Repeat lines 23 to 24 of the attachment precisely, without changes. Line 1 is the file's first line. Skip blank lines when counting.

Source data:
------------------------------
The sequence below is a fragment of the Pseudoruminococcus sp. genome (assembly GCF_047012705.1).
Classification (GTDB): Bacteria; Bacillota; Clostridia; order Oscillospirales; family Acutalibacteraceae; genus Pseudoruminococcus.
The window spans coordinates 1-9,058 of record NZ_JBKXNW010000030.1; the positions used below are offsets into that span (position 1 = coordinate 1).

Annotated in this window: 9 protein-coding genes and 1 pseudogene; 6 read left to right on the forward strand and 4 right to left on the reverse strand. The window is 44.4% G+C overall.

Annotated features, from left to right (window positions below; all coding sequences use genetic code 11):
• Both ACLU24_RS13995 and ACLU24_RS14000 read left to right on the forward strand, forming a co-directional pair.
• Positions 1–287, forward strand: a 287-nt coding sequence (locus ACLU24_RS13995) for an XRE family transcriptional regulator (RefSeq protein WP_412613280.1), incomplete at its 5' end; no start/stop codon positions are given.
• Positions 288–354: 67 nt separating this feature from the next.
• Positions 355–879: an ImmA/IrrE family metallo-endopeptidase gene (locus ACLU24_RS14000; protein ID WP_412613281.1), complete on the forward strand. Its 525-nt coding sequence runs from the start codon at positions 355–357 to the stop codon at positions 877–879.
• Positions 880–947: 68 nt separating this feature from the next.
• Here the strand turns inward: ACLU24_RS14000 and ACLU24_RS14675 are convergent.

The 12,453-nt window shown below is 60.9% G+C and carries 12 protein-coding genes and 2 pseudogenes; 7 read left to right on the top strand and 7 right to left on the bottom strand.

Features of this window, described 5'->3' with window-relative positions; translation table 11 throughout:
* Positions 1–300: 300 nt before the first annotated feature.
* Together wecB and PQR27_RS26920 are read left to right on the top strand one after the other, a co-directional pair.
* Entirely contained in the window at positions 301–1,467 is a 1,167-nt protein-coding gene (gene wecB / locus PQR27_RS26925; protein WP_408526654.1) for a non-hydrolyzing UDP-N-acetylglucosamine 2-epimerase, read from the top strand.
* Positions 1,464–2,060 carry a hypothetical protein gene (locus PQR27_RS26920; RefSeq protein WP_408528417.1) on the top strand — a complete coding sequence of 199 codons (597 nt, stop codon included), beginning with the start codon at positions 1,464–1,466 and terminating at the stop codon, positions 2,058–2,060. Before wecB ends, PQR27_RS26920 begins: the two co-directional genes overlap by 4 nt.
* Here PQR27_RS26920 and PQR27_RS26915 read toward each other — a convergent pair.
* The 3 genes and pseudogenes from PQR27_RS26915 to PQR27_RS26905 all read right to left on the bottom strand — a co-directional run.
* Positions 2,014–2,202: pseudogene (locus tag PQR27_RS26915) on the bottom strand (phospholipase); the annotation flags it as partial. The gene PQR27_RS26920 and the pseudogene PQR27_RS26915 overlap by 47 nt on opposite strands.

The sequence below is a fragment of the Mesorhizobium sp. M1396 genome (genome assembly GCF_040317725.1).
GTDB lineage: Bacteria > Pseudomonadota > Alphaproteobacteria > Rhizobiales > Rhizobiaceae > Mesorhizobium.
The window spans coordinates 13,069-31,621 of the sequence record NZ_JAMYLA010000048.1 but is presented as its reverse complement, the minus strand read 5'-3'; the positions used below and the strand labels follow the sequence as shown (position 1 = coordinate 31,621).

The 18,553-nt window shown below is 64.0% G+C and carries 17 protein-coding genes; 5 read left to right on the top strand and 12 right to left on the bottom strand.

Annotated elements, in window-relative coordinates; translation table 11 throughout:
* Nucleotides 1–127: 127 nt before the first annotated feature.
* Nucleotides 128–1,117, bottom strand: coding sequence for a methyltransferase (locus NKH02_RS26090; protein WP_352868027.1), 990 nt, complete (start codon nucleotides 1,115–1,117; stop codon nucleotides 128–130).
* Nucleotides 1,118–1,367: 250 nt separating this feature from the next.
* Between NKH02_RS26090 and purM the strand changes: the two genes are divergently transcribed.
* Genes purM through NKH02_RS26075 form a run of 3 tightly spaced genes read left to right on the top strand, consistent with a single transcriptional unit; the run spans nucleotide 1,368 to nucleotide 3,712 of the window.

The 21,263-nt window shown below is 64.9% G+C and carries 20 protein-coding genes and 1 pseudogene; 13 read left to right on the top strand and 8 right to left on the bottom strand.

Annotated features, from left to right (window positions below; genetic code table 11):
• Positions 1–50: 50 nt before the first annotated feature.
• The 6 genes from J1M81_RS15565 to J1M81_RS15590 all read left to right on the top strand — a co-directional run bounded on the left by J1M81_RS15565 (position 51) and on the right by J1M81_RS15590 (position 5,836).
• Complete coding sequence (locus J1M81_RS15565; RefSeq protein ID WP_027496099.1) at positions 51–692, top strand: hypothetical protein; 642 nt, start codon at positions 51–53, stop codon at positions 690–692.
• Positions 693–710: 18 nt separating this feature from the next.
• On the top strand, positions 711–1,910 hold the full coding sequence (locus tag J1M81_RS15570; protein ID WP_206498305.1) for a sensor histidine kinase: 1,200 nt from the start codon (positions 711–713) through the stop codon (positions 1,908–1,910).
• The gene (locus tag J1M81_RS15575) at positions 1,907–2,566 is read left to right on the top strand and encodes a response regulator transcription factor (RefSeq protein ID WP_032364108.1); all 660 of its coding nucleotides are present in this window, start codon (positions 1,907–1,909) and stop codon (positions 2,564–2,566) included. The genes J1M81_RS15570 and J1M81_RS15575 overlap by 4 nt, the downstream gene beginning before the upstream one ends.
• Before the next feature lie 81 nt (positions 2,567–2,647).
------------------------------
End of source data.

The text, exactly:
The window spans coordinates 13,069-31,621 of the sequence record NZ_JAMYLA010000048.1 but is presented as its reverse complement, the minus strand read 5'-3'; the positions used below and the strand labels follow the sequence as shown (position 1 = coordinate 31,621).

The 18,553-nt window shown below is 64.0% G+C and carries 17 protein-coding genes; 5 read left to right on the top strand and 12 right to left on the bottom strand.